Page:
The quote in and of itself is harmless, innocuous even. But Cooper says “streak” like it’s something that just happens without effort or thought, like Lindsay Lohan showing cooter, and that the Astros are owed one. You want a streak Cecil? How about this: learn how to manage a bullpen. Stop warming up and using (or not) 5, 6, 7 pitchers a game. Stop burning out your effective relievers. Stop jerking around your starting pitchers. Stop shuffling your batting order. Stop playing your older players (especially your shortstop and catcher) every single day because you’re afraid to sit them down every now and then. Streaks happen because teams play consistently good baseball for extended periods of time. It is impossible to play consistently good baseball for an extended period of time when you’re experimenting on players like you’re John Harvey Kellogg. When your hitters don’t know what the expectations are, when you have more lineups than Paris Hilton has sexually transmitted diseases, when starters know you don’t have their back, when your bullpen is extra crispy at the end of July, there will be no streaks. You get nothing. Good Day sir!
Did You Know?
A disappointing season isn’t new territory for Astros fans (or any fans of any baseball team, for that matter). There have been plenty of seasons that the team tanked, or started bad, or was never really in contention, or needed a miracle to win 80 games. The faulty memory of Houston sports fans will tell you that the Astros always underachieve, always produce dogs of teams. The reality is a little bit different.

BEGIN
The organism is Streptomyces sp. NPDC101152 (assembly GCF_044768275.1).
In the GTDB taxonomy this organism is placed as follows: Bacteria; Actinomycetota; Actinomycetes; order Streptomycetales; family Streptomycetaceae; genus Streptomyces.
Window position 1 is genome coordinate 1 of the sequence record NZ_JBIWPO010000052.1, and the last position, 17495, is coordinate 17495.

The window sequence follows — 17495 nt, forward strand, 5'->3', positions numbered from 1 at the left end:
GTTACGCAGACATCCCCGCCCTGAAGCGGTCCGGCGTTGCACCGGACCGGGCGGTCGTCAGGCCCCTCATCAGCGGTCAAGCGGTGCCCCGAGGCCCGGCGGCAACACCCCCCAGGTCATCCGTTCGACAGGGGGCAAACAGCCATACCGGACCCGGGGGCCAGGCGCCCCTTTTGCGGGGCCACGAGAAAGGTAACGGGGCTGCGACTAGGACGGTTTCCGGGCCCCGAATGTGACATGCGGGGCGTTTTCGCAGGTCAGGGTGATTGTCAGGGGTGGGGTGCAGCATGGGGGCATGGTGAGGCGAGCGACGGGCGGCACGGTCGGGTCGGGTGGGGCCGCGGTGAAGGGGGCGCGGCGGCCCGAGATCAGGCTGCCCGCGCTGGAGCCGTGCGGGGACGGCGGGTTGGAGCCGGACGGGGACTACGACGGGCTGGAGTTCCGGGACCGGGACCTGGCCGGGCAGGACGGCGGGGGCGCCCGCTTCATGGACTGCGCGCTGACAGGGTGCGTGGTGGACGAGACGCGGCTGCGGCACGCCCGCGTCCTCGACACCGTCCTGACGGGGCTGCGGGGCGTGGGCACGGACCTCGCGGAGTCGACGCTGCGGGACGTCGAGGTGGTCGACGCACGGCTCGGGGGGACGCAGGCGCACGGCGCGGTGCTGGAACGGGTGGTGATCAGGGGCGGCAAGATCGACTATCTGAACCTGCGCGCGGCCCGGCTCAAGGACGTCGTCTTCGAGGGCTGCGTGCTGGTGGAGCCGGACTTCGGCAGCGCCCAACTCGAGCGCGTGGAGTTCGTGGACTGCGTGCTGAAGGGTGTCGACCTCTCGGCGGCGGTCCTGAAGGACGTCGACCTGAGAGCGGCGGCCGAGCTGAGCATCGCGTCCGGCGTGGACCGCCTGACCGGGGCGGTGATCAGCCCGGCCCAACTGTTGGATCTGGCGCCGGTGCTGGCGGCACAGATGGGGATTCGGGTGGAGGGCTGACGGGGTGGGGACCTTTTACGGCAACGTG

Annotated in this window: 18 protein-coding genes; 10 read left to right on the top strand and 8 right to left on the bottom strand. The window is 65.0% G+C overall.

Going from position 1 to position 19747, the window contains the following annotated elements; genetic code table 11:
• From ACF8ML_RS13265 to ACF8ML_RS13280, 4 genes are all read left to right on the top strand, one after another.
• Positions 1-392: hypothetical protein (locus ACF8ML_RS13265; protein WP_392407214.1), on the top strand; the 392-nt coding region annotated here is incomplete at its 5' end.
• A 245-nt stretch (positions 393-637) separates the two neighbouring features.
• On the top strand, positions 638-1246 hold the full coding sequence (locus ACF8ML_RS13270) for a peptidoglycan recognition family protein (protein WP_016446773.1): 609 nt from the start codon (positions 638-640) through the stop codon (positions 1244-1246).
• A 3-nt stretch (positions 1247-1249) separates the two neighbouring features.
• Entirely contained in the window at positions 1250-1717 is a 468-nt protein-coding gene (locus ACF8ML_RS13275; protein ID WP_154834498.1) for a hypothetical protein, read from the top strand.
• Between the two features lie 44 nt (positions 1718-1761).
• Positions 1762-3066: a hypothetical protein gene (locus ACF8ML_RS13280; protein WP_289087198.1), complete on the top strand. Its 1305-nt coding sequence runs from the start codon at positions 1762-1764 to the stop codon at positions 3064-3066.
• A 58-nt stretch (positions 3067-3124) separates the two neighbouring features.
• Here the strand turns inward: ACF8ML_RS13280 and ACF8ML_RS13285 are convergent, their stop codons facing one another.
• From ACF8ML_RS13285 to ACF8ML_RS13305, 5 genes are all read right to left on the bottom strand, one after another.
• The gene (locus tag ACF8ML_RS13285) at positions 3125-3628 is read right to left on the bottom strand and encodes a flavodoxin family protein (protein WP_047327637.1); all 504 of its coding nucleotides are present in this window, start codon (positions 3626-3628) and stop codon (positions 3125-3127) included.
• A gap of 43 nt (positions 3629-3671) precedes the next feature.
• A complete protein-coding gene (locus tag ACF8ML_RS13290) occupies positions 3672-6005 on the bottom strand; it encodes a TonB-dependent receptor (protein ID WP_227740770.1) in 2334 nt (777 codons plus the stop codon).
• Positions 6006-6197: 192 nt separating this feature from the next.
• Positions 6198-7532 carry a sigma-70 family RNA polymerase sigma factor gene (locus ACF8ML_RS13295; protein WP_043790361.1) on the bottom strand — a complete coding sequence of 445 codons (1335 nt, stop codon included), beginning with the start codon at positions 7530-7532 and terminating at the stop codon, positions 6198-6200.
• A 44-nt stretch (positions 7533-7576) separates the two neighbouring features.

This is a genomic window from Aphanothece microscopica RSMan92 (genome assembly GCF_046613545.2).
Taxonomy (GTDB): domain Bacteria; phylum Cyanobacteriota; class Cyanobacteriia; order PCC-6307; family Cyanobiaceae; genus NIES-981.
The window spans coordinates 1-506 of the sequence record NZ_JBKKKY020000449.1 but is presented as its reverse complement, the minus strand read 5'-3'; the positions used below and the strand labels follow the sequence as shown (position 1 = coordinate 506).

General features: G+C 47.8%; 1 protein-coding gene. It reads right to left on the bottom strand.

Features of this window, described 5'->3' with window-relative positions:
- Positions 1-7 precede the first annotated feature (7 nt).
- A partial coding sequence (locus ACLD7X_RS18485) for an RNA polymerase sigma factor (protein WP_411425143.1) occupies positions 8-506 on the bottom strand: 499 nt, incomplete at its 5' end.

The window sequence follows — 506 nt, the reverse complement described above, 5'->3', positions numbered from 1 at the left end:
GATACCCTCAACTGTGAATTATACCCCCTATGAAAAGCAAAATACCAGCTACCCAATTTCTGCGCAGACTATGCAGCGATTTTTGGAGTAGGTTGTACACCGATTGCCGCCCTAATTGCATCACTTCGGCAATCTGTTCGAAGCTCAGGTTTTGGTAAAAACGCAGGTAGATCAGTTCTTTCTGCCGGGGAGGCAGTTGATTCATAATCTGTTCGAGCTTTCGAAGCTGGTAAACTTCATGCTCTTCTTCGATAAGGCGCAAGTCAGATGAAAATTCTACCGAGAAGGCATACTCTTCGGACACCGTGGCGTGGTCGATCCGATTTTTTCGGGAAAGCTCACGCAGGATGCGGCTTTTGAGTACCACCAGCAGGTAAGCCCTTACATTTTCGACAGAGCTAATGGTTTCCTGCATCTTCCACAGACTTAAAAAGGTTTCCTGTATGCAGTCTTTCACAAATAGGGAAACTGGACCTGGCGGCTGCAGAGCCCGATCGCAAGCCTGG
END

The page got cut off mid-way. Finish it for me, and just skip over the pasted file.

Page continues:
To date, the Astros have completed 47 seasons of play, about to be 48. Overall, they’re 3799-3810, which is pretty impressive if you consider that the Houston franchise didn’t have a winning season until 1972, or eleven seasons in. Houston won at a .429 clip in the 60’s, and .493 in the 70’s. 12 of the franchise’s 19 losing seasons occurred before 1980.
Since 1980, Houston has had 21 winning seasons. The Astros won at a .522 rate in the 80’s, .523 in the 90’s and so far .518 in the oughts.
Overall the franchise has had 24 winning seasons, 19 losing seasons and 4 .500 finishes.
On a Personal Note
Thanks to everyone who was able to show up to my little birthday shindig. I very much appreciate it. And thanks for the gift. I’m not sure what I’m supposed to do with the picture, but the desk set was very nice.
Also, sorry this thing is a rambling mess. I have no real excuses other than the Astros make me crazy. Add to it that the upcoming months have me looking forward to A&M and Texans football, and, well…I’ll be spending a lot of time with my kids this fall.